These kits are manufactured in accordance with the 98/79 EC directive for in vitro diagnostic devices. Only CE marked products can be used for diagnostic applications in Europe.
These kits are intended for in vitro diagnostic use.
These kits are for research use only and are not intended to be used for diagnostic procedures.
Federal Drug Administration, FDA validates diagnostic kits for in vitro diagnostic use in the United States.
Biological risk products.
Storage between 2 and 8 ° C.
Reactive in liquid form.
Reactive in lyophilized form.
Reactive in frozen form.
Stability after opening at 2-8 ° C.
Products that can be refrozen.
Stability 12 months after refreezing at -20 ° C.
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The Safety Data Sheets and Notices are accessible to our registered customers.
A proenzyme or zymogen is a protein precursor of an enzyme which can give, after activation, an active enzyme.
Factor X (FX) is a glycoprotein synthesized by the liver, dependent on vitamin K. FX is involved in the common pathway of coagulation.
It is activated in FXa by the FT-FVIIa complex or by the FVIIIa-FIXa complex in the presence of phospholipids. FXa is neutralized by TFPI and antithrombin.
All proteins are accompanied by product information sheets which describe proper storage conditions. In order that we may warrant product stability, it is imperative that these storage conditions be maintained at all times. Many of our protein preparations are formulated in 50 % (vol / vol) glycerol/H₂O which will remain in fluid phase during storage at -20° C. This preferred method of storage yields the greatest protein stability while still allowing access to the stock protein sample without repeated thawing and freezing steps.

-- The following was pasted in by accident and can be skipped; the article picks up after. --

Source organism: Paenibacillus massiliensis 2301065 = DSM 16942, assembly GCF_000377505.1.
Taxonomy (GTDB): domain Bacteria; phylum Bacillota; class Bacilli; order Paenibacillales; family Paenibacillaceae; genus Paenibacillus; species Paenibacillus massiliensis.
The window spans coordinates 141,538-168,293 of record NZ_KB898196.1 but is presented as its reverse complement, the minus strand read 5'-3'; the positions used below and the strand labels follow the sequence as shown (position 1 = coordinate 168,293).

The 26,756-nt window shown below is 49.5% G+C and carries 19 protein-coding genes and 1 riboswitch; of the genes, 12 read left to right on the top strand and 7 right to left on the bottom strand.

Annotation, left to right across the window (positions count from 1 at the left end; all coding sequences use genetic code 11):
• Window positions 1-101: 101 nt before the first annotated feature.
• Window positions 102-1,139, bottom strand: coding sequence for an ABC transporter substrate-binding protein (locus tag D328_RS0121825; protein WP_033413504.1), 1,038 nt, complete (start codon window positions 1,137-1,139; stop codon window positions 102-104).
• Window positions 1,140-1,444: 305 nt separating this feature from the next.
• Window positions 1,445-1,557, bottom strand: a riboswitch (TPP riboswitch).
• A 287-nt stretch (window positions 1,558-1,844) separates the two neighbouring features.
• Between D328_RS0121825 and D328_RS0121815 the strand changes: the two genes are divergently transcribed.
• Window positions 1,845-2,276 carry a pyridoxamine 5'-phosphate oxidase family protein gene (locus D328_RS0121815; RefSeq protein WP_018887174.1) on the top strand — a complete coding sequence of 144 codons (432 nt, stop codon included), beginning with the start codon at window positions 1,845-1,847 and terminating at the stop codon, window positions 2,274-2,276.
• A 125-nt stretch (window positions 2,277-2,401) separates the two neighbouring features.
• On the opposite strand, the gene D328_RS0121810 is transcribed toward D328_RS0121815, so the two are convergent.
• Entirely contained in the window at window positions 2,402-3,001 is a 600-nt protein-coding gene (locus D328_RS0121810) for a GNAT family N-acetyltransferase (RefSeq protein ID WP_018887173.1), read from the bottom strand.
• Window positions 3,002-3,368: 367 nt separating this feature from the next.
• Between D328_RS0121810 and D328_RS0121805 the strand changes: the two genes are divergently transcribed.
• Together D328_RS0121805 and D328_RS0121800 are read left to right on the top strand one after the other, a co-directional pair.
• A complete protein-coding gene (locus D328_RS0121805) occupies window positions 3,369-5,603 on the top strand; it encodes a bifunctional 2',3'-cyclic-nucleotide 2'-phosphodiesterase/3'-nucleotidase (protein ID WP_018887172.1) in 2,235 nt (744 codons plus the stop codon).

All products which are formulated with either glycerol/H₂O or aqueous buffer are delivered in microcentrifuge tubes. By briefly centrifuging the samples in their original containers, complete recovery of the sample at the bottom of the tube will be accomplished.
Temperatures lower than -30° C should be avoided in order to prevent a phase transition.
When preparing to make a dilution of the stock sample, remove the sample from storage at -20° C and place on ice for a brief period of time (5-10 min). The sample will become less viscous and thus easier to pipette.
Never allow protein solutions to remain at room temperature for excessive periods of time. Elevated temperatures may enhance the rate of protein degradation.
Avoid storing or maintaining dilute protein samples for a long period of time. In general, purified proteins are inherently more stable in concentrated form.
Many proteins are «sticky» by nature. To avoid losing protein due to adsorption, extremely dilute protein samples should be prepared in buffers containing excipients such as bovine serum albumin, polyethylene glycol, or gelatin.